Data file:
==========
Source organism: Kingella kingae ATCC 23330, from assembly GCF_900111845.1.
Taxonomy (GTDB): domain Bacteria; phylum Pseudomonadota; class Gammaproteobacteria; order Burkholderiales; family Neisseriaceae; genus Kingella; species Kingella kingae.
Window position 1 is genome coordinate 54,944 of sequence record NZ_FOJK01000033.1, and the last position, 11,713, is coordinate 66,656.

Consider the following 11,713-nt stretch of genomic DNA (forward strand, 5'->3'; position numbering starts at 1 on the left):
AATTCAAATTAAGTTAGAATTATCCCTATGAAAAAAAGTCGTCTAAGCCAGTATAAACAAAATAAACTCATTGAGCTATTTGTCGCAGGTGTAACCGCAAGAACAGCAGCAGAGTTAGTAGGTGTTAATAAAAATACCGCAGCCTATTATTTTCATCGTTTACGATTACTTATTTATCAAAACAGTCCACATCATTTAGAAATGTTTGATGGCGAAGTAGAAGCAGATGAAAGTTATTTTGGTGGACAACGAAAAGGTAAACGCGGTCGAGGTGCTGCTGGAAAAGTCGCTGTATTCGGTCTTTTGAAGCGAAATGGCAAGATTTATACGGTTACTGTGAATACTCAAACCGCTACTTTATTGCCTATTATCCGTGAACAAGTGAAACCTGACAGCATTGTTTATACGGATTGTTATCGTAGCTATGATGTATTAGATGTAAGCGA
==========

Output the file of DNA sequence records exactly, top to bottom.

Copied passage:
Source organism: Kingella kingae ATCC 23330, from assembly GCF_900111845.1.
Taxonomy (GTDB): domain Bacteria; phylum Pseudomonadota; class Gammaproteobacteria; order Burkholderiales; family Neisseriaceae; genus Kingella; species Kingella kingae.
Window position 1 is genome coordinate 54,944 of sequence record NZ_FOJK01000033.1, and the last position, 11,713, is coordinate 66,656.

Consider the following 11,713-nt stretch of genomic DNA (forward strand, 5'->3'; position numbering starts at 1 on the left):
AATTCAAATTAAGTTAGAATTATCCCTATGAAAAAAAGTCGTCTAAGCCAGTATAAACAAAATAAACTCATTGAGCTATTTGTCGCAGGTGTAACCGCAAGAACAGCAGCAGAGTTAGTAGGTGTTAATAAAAATACCGCAGCCTATTATTTTCATCGTTTACGATTACTTATTTATCAAAACAGTCCACATCATTTAGAAATGTTTGATGGCGAAGTAGAAGCAGATGAAAGTTATTTTGGTGGACAACGAAAAGGTAAACGCGGTCGAGGTGCTGCTGGAAAAGTCGCTGTATTCGGTCTTTTGAAGCGAAATGGCAAGATTTATACGGTTACTGTGAATACTCAAACCGCTACTTTATTGCCTATTATCCGTGAACAAGTGAAACCTGACAGCATTGTTTATACGGATTGTTATCGTAGCTATGATGTATTAGATGTAAGCGA